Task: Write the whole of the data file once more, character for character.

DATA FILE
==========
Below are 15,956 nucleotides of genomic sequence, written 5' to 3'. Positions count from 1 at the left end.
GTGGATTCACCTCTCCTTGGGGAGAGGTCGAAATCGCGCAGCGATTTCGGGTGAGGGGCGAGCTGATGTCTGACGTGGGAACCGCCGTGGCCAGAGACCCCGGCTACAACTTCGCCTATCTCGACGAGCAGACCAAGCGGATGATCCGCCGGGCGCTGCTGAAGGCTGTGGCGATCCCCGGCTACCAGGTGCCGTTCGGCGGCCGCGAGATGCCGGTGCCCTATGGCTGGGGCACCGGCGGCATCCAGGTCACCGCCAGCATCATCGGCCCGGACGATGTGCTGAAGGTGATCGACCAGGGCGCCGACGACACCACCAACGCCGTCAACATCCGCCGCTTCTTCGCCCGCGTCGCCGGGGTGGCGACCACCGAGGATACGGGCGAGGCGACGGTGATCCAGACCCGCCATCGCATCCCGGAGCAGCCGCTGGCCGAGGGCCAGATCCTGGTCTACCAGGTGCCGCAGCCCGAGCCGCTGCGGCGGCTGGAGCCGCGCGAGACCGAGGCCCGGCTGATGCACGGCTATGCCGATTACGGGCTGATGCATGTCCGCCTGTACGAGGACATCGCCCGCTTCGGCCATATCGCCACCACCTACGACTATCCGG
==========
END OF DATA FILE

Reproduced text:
Below are 15,956 nucleotides of genomic sequence, written 5' to 3'. Positions count from 1 at the left end.
GTGGATTCACCTCTCCTTGGGGAGAGGTCGAAATCGCGCAGCGATTTCGGGTGAGGGGCGAGCTGATGTCTGACGTGGGAACCGCCGTGGCCAGAGACCCCGGCTACAACTTCGCCTATCTCGACGAGCAGACCAAGCGGATGATCCGCCGGGCGCTGCTGAAGGCTGTGGCGATCCCCGGCTACCAGGTGCCGTTCGGCGGCCGCGAGATGCCGGTGCCCTATGGCTGGGGCACCGGCGGCATCCAGGTCACCGCCAGCATCATCGGCCCGGACGATGTGCTGAAGGTGATCGACCAGGGCGCCGACGACACCACCAACGCCGTCAACATCCGCCGCTTCTTCGCCCGCGTCGCCGGGGTGGCGACCACCGAGGATACGGGCGAGGCGACGGTGATCCAGACCCGCCATCGCATCCCGGAGCAGCCGCTGGCCGAGGGCCAGATCCTGGTCTACCAGGTGCCGCAGCCCGAGCCGCTGCGGCGGCTGGAGCCGCGCGAGACCGAGGCCCGGCTGATGCACGGCTATGCCGATTACGGGCTGATGCATGTCCGCCTGTACGAGGACATCGCCCGCTTCGGCCATATCGCCACCACCTACGACTATCCGG